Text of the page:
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Astronomy

Surveying the Sky with the LSST: Software as the Instrument of the Next Decade

A plenary talk from SPIE Astronomical Telescopes + Instrumentation 2016

1 August 2016, SPIE Newsroom. DOI: 10.1117/2.3201607.17

Andrew Connolly, University of Washington (USA)The development of a new generation of telescopes, largescale detectors, and computational facilities has led to an era where it is now possible for deep optical surveys to survey a large fraction of the visible sky. One of the largest of these surveys, the Large Synoptic Survey Telescope (LSST), will comprise an 8.4 m primary mirror with a 9.6 square degree field-of-view and a 3.2 Gigapixel camera and begin operations at the end of this decade. Over the ten years of its  operation, the LSST will survey half of the sky in six optical colors, discovering 37 billion stars and galaxies and detecting about 10 million variable or transient sources every night.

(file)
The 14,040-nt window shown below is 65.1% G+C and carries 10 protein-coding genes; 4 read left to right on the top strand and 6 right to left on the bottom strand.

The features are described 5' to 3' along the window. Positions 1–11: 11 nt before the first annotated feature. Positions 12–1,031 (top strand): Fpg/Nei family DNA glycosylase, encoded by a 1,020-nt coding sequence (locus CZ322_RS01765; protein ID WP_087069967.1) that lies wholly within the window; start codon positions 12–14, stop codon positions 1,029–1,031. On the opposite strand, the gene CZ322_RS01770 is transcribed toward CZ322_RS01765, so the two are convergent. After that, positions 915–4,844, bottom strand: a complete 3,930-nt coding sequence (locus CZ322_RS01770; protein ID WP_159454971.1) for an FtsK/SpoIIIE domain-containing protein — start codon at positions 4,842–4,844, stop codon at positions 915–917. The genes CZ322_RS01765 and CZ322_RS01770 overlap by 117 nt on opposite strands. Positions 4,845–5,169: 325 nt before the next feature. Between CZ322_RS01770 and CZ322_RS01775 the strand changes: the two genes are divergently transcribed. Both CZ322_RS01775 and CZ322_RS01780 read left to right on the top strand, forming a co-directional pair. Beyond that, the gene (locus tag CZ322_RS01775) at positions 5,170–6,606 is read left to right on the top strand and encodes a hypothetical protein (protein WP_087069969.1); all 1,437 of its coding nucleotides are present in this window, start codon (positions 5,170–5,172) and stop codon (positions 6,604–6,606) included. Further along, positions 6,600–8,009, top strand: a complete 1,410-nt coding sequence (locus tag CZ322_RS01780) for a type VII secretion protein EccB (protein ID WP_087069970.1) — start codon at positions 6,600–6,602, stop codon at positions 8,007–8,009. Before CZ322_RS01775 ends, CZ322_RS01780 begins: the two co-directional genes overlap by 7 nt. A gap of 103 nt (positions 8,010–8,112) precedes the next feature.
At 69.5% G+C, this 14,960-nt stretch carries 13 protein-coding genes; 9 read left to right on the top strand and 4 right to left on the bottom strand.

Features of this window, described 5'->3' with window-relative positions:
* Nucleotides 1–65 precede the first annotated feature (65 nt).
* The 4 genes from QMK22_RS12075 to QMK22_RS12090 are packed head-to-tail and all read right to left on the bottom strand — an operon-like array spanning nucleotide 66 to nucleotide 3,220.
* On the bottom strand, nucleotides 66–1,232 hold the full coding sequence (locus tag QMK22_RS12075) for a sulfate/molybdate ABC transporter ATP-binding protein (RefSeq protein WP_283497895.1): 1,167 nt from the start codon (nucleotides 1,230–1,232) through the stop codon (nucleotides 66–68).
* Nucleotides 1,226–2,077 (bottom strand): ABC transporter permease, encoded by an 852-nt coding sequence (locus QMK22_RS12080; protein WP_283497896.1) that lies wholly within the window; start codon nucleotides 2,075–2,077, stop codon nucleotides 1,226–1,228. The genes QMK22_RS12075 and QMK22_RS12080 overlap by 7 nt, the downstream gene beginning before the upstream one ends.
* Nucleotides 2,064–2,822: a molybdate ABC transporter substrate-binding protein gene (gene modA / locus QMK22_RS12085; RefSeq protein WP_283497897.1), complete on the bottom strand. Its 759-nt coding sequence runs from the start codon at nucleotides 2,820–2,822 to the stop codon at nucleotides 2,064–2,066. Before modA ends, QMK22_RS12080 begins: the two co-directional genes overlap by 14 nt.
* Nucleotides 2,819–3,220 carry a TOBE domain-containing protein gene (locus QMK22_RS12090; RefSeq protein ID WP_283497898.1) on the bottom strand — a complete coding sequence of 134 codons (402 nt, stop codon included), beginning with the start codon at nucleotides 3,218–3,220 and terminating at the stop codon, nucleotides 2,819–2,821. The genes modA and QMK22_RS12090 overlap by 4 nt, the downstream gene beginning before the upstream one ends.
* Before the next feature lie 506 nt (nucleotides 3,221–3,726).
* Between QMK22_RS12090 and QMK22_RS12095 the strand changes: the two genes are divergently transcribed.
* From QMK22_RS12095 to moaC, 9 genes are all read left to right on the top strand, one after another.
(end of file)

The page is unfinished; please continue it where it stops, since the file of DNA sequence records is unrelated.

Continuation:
In this plenary session,  Andrew Connolly of University of Washington,  describes the status of the LSST, its potential for studying the nature of dark matter and dark energy, for measuring the properties of our Galaxy, and for creating a census of our Solar System, and describes how advances in computational techniques for analyzing massive data streams might enable the LSST to meet its science objectives.

Andrew Connolly is a professor of astrophysics at the University of Washington, a Washington Research Foundation chair, and the director of the Center for Data Intensive Research in Astrophysics and Cosmology (DIRAC). His research focuses on  understanding the statistical evolution of our universe, by studying how structure forms and evolves on small and large scales-from the search for asteroids to the clustering of distant galaxies. He has been involved in the design and development of the Large Synoptic Sky Survey (LSST) for over a decade and has been working on bringing together computer scientists, statisticians, and astronomers to develop scalable algorithms and techniques for processing massive data streams.